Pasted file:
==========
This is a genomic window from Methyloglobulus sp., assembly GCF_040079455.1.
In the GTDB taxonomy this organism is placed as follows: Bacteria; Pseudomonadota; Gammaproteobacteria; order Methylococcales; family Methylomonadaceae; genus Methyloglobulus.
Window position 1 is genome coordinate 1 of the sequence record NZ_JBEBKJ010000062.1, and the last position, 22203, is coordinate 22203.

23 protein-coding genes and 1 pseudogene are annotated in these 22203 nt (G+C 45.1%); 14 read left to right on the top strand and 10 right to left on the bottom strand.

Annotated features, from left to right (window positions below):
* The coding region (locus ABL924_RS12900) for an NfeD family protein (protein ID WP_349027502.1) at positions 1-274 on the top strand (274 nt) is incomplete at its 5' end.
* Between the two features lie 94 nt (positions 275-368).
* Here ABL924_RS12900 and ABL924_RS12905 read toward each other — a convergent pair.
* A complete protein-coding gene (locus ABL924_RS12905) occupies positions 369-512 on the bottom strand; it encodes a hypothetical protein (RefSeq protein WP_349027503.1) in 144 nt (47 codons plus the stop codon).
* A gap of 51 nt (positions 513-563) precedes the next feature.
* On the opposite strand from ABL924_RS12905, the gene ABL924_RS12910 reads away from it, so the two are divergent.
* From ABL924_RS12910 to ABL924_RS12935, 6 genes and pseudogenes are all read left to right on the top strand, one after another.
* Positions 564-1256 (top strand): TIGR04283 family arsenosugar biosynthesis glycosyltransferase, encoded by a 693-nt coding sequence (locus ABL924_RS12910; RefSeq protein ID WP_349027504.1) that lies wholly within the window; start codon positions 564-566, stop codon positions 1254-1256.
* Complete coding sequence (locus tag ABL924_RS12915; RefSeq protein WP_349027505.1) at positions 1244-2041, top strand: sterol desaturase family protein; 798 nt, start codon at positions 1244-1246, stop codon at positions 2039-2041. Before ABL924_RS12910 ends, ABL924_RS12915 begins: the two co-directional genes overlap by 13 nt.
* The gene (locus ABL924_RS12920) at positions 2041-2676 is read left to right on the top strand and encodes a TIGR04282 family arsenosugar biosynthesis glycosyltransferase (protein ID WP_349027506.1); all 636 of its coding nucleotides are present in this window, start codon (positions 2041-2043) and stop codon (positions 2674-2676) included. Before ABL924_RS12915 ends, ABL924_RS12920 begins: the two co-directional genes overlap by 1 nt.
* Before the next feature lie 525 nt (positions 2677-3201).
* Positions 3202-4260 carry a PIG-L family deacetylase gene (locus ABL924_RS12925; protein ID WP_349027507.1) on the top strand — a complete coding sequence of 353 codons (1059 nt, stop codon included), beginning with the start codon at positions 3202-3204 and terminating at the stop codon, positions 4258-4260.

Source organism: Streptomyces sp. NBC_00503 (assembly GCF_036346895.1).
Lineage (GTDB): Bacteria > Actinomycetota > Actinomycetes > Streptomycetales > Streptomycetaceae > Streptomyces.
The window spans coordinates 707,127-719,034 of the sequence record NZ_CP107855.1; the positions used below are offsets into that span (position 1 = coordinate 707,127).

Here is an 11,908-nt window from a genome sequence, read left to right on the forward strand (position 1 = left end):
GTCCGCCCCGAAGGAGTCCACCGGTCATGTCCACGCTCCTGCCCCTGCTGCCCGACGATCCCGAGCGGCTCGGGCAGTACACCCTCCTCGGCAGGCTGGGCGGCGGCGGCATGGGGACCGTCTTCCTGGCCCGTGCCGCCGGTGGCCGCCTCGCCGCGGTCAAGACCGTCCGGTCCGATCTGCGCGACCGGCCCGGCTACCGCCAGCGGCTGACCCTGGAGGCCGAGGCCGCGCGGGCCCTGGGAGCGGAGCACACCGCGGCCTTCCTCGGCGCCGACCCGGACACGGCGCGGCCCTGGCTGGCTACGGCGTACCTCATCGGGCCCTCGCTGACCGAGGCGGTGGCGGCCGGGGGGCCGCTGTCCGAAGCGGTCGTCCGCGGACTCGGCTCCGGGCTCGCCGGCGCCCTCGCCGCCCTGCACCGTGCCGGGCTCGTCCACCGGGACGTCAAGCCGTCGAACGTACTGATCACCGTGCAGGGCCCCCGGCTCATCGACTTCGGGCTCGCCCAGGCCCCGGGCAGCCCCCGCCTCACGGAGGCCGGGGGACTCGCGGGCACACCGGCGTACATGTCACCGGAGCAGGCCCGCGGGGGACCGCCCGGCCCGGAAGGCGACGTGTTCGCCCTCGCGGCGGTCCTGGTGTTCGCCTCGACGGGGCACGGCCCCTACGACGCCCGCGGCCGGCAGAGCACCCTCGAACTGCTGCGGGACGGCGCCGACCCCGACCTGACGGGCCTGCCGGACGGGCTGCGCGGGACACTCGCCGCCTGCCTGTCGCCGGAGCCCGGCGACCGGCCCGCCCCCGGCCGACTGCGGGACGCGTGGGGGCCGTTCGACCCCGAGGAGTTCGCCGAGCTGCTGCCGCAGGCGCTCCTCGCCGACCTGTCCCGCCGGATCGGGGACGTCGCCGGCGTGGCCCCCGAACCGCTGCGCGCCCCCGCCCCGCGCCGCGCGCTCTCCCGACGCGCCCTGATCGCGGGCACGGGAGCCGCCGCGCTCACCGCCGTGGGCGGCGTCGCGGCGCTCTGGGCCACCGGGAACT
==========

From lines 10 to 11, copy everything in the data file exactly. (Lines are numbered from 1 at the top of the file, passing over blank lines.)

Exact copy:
* A gap of 51 nt (positions 513-563) precedes the next feature.
* On the opposite strand from ABL924_RS12905, the gene ABL924_RS12910 reads away from it, so the two are divergent.